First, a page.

Nevada Immigration Profiles – Lina

by Maribel Cuervo and Brian Bahouth

The hem of a quinceañera dress at La Milagrosa on the corner of Vasser St. and Wells Ave in Reno, Nevada. The fiesta de quince años is a celebration of a girl's 15th birthday and celebrates the passage from girlhood to womanhood - image - Brian Bahouth

Reno – Maribel Cuervo continues her exploration of what it means to be a Nevadan with this interview with Lina.

Lina was born in Mexico and moved to Las Vegas when very young. Her mom worked in both Las Vegas and Reno, and soon after completing middle school, she moved to Reno and has yet to leave. Lina recently became a United States citizen.

Hear Maribel’s interview with Lina. The conversation begins in Spanish but changes to English after a minute or so.

What do you like about northern Nevada in particular Maribel asked?

“I love that we have all four seasons and I love the snow. And I love that we have, we live near Lake Tahoe. We’re only 45 minutes away. I love the mountains, the beauty. It’s paradise in our backyard. It’s beautiful.”

“Would you consider moving from Reno,” Maribel asked.

“If it was a business opportunity somewhere else that presented itself. I would definitely do that. But it would have to be something really good. I wouldn’t, there’s no reason to move away from my mother.”

Lina recently became a citizen. Maribel asked her how life has changed.

“I became a citizen and that makes me, definitely makes me proud,” Lina said. You know because I think as when I was still a permanent resident, I still didn’t feel like a citizen you know. I was still looked at differently. For example, when you present yourself to a job when you’re crossing the border is when you feel the biggest difference. And even though you are you know, I felt like I am a, I was a citizen since a long time ago because this is where I’ve been most of my life, it was still was still not seen as that at the border when it comes to when you present yourself to immigration and you’re step-graded. The permanent residents are over there. The citizens are over here. That’s when you feel the biggest difference. And I could tell you that as a citizen when I’ve gone back, even the way you’re treated is completely different. You know, this is very different, and I feel like I have a lot more rights now. And I do, I I literally do have a lot more rights but even just out of just the word respect when you’re crossing the border is different.”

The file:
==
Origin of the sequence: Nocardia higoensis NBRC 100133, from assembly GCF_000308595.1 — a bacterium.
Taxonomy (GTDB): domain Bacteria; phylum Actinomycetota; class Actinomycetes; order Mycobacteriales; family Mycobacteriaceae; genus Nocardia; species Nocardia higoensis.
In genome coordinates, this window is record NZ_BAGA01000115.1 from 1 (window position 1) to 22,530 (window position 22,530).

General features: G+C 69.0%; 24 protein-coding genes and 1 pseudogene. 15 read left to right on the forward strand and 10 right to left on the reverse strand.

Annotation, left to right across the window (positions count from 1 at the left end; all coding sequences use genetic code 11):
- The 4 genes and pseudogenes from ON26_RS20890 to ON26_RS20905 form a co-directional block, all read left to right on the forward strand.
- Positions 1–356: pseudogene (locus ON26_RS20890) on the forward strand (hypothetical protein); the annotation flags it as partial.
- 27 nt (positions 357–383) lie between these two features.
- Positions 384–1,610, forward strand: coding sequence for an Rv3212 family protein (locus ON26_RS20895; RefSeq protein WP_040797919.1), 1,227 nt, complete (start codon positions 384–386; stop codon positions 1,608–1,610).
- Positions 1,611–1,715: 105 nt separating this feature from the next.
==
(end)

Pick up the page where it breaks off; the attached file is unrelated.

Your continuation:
Maribel asked for more detail on how it is different being a citizen or not. “You’re still the same person,” Maribel said.

“I’m still the same,” Lina said. “But when it comes to, when I, whenever I have to go to, when it comes to like the federal government, you know, when it comes to that, or even when if you would even get pulled over? Right, even if you get pulled over. The level of respect right away that the police officer will give you is different, and I’ve experienced that myself. So you know, to everybody else, nobody that knows me, I’m just, I’m the same, I’m still, I’m always not going to be, I’m never going to be Mexican enough to be in Mexico, and not, you know, a citizen enough to be here. I’m never, you know, people like me, we’re stuck in the middle. Either you go back to Mexico and you’re, for example my brothers all the guys getting ‘gringa habla gringa’ and this and this and that, but you do feel a little bit, you know, like you’re not Mexican enough to be there. But I’m never going to be white enough to be here pretty much, get the white privilege.”

For Lina, becoming a citizen was a big deal.

“It’s huge. I’m very proud, very, extremely proud,” Lina said. “I mean, I even had, you know, my family had a barbecue for me. And they came and they buy me flowers. There was something big. It wasn’t just another day, my mom gave me flowers. We had the ceremony. I was very proud to be in the ceremony. My mom was there. It was just a very proud moment.”